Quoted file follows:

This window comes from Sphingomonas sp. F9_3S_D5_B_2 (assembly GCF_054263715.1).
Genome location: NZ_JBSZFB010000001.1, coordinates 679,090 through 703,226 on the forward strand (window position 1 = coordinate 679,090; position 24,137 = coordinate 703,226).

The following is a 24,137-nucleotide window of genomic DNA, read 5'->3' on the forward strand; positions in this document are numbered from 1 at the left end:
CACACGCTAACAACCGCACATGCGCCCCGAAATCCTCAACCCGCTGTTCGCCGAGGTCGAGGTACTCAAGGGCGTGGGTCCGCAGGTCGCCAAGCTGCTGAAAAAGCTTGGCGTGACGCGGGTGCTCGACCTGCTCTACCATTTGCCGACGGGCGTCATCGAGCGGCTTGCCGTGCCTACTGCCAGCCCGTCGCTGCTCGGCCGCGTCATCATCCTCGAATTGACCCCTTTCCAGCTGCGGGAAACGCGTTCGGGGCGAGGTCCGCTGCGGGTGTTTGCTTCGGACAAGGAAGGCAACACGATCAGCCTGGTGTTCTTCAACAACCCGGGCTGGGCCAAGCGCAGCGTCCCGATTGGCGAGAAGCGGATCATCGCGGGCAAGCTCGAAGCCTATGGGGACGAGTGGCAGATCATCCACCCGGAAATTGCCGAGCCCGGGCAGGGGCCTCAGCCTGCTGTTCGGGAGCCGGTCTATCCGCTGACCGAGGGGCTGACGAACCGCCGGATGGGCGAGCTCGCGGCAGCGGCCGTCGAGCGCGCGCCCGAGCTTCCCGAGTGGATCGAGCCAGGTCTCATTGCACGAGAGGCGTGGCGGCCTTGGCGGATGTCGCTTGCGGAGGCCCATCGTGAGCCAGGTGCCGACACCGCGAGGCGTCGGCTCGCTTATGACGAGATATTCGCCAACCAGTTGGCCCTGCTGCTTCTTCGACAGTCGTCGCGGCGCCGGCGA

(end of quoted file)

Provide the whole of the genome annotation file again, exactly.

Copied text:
This window comes from Sphingomonas sp. F9_3S_D5_B_2 (assembly GCF_054263715.1).
Genome location: NZ_JBSZFB010000001.1, coordinates 679,090 through 703,226 on the forward strand (window position 1 = coordinate 679,090; position 24,137 = coordinate 703,226).

The following is a 24,137-nucleotide window of genomic DNA, read 5'->3' on the forward strand; positions in this document are numbered from 1 at the left end:
CACACGCTAACAACCGCACATGCGCCCCGAAATCCTCAACCCGCTGTTCGCCGAGGTCGAGGTACTCAAGGGCGTGGGTCCGCAGGTCGCCAAGCTGCTGAAAAAGCTTGGCGTGACGCGGGTGCTCGACCTGCTCTACCATTTGCCGACGGGCGTCATCGAGCGGCTTGCCGTGCCTACTGCCAGCCCGTCGCTGCTCGGCCGCGTCATCATCCTCGAATTGACCCCTTTCCAGCTGCGGGAAACGCGTTCGGGGCGAGGTCCGCTGCGGGTGTTTGCTTCGGACAAGGAAGGCAACACGATCAGCCTGGTGTTCTTCAACAACCCGGGCTGGGCCAAGCGCAGCGTCCCGATTGGCGAGAAGCGGATCATCGCGGGCAAGCTCGAAGCCTATGGGGACGAGTGGCAGATCATCCACCCGGAAATTGCCGAGCCCGGGCAGGGGCCTCAGCCTGCTGTTCGGGAGCCGGTCTATCCGCTGACCGAGGGGCTGACGAACCGCCGGATGGGCGAGCTCGCGGCAGCGGCCGTCGAGCGCGCGCCCGAGCTTCCCGAGTGGATCGAGCCAGGTCTCATTGCACGAGAGGCGTGGCGGCCTTGGCGGATGTCGCTTGCGGAGGCCCATCGTGAGCCAGGTGCCGACACCGCGAGGCGTCGGCTCGCTTATGACGAGATATTCGCCAACCAGTTGGCCCTGCTGCTTCTTCGACAGTCGTCGCGGCGCCGGCGA